St. Louisans reflect on Wiesel’s impact, legacy

By Hannah Snidman, Staff writer

Elie Wiesel wanted no one to forget the atrocities of the Holocaust, during which six millions Jews were slaughtered, including his own parents and younger sister. As a survivor, a human activist and Nobel laureate, Wiesel spoke and wrote eloquently about his own experiences as well as against genocide worldwide. 

In the wake of his death Saturday at the age of 87, Wiesel is being remembered by several Jewish St. Louisans who say he made an indelible impression on them and that his memory will forever be a blessing because he truly worked to create a more peaceful, understanding world.

Rabbi Jim Bennett, senior rabbi of Congregation Shaare Emeth, remembered meeting Wiesel around 1979 at Indiana University where Bennett was one of a small group of Jewish studies students invited to help host his visit. 

“Years later I met him again, in the late 1990s, when he visited Charlotte, N.C. to speak, and once again, I had the privilege of meeting with him in a more intimate setting,” added Bennett.  “His humility and humanity were powerful messages that transcended his celebrity.”

Rabbi James Stone Goodman of Congregation Neve Shalom also had an opportunity to meet Wiesel in person. A college professor of Goodman invited him to dinner along with Wiesel, who was visiting the university to give a lecture.

“Elie Wiesel was an enchanting conversationalist. He spoke a master session of stories long into the night,” Goodman said. “I was witnessing the art of narration, and I realized that night and many nights since, how rare this art-story spoken form is, the pure lost art of the story.”

In addition to speaking engagements worldwide, Wiesel’s fame stemmed from his several dozen literary works. His most well-known, “Night,” described Wiesel’s time with his father as prisoners in the Buchenwald and Auschwitz concentration camps and the horrors he witnessed there as a teenage boy.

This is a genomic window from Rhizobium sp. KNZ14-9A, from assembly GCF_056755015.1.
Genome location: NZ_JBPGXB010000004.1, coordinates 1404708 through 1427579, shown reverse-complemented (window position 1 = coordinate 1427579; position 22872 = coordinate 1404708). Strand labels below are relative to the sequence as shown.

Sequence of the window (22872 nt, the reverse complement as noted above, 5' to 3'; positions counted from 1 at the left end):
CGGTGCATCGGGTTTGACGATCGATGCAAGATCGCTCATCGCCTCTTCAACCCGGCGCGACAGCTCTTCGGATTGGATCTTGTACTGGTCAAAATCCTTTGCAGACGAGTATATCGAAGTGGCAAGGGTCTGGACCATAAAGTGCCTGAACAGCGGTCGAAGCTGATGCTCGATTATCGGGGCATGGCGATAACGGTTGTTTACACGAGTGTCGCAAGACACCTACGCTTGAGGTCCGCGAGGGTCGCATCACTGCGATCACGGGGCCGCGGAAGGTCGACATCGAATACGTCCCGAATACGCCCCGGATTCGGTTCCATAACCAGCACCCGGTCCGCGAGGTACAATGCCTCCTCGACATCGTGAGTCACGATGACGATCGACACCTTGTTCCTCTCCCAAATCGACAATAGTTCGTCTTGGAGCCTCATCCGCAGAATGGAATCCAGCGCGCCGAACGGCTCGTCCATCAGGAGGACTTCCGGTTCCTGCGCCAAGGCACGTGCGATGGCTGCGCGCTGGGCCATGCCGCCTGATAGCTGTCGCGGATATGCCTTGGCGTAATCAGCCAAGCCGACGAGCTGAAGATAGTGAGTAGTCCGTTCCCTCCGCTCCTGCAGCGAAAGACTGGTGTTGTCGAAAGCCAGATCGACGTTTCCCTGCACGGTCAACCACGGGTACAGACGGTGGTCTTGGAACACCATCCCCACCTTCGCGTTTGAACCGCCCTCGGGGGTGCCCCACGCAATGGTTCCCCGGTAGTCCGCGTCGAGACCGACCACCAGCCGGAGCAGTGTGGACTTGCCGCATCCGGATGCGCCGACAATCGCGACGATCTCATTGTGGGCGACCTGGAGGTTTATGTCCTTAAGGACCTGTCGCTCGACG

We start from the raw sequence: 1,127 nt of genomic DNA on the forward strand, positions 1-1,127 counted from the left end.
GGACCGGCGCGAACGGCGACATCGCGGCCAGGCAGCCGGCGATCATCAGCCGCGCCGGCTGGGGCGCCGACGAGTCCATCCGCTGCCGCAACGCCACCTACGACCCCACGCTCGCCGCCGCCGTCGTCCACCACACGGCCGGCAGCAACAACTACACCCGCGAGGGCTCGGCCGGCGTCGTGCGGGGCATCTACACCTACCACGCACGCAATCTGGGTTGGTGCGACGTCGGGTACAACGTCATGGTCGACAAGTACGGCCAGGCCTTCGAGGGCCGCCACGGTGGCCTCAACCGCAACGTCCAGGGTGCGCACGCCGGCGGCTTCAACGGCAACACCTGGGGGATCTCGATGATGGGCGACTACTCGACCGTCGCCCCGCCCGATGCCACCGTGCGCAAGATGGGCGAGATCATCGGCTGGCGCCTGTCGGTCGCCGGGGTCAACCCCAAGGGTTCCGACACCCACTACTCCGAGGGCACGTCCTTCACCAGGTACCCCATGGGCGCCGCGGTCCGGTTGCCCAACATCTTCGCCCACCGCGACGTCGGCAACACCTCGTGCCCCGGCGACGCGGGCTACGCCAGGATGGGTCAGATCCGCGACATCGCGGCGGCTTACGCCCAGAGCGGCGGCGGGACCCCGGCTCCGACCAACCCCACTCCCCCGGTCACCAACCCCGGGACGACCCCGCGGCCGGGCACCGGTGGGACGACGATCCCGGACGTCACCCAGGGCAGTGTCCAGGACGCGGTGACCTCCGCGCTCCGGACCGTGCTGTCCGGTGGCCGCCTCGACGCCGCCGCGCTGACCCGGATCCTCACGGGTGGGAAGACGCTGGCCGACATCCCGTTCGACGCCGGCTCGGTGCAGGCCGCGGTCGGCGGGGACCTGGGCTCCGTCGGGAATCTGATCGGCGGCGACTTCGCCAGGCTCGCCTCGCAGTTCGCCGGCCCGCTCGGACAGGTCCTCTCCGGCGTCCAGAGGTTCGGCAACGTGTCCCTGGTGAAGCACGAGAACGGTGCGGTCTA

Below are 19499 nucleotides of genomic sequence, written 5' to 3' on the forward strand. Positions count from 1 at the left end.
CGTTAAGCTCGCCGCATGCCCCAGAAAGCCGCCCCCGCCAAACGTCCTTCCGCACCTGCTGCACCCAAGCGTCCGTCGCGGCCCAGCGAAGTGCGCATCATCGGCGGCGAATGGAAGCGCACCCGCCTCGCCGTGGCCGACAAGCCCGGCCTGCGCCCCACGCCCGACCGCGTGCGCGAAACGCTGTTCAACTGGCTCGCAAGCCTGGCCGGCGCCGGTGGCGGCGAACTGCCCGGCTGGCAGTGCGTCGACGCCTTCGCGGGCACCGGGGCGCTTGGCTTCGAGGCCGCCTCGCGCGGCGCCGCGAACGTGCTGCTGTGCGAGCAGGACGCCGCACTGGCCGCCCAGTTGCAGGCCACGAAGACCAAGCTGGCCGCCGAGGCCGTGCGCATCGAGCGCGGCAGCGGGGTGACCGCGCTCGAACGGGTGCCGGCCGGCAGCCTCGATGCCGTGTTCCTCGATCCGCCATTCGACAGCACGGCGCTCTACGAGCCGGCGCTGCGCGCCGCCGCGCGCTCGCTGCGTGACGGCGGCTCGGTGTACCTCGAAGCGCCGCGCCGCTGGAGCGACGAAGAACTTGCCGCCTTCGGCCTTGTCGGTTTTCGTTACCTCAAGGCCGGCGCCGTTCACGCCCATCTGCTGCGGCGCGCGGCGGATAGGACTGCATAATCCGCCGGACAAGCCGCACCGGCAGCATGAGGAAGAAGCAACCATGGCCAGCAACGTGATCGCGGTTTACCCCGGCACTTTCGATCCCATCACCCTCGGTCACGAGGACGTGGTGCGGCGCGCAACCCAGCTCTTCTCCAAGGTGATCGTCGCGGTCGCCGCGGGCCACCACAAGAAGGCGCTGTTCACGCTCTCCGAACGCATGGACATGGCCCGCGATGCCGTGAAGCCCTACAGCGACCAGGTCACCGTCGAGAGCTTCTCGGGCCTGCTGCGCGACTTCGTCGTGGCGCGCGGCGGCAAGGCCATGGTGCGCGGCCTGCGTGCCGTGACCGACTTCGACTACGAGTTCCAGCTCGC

“Elie Wiesel’s life experience coupled with his intellectual and literary brilliance granted him the role of ‘conscience of humanity’ and a voice against intolerance, prejudice and the greatest evil of all, indifference,” said Dan Reich, curator and director of education for the St. Louis Holocaust Museum and Learning Center. “The 1955 publication of Wiesel’s ‘Night’ was a landmark event in the course of Holocaust remembrance. Countless readers of all ethnic backgrounds and faith traditions found the reading of Wiesel’s memoir to be a life-changing experience.”

Reich said Wiesel sent a congratulatory letter to the museum on its 20th anniversary last year, which is mounted and now part of its permanent collection.

At Saul Mirowitz Jewish Community School, middle school language arts teacher Aura Kavadlo had her students read “Night” and send letters to Wiesel. He responded to every student and answered all of his or her questions.

“I can guarantee that when [those students] heard of his passing, their thoughts went straight to the letter they received from him, and (they) will forever have a strong personal connection to him and to their experience at Mirowitz,” Kavadlo said. “It is now time for the next generation to step up — he has passed the baton to us to go forward. We inherited his legacy.”

Wiesel encouraged audiences to speak out and protest against intolerance of any kind. He put the obligation on people who read his books and heard his stories to continue to act as witnesses of the tragedies during the Holocaust and other acts of genocide.

“His death is yet another reminder that a generation is passing, and that it will be the responsibility of all of us, and future generations, to carry on the work of those who came before us, and to testify to the universally compelling message of the Holocaust that speaks to all humankind,” Bennett said. “Elie Wiesel put a human face on the painful story of the Holocaust and allowed all people to access the obligation to transcend hatred and prejudice and violence and to build a better world.”

Wiesel touched many readers with his novels that allowed a first-hand narrative of the Holocaust. For many, Wiesel was the first or only Holocaust survivor that people ever encountered.

“His books, most notably“Night”, made the Shoah an understandable, personal, emotional experience for every single person who read them,” said Rabbi Amy Feder of Congregation Temple Israel. “You couldn’t read it and not, at least in some small way, understand the horrors in a way that can’t be learned from a movie or textbook.”

That’s why Kavadlo says her eighth-grade students will continue to read “Night.” Even after his death, she believes they can find strength in his powerful words and perhaps aspire to carry on his legacy. 

“Since we cannot communicate with Elie Wiesel directly this time, his death will push us to become activists in some other way,” Kavadlo said. “We will use his death as catalyst for making an impact in a new way.”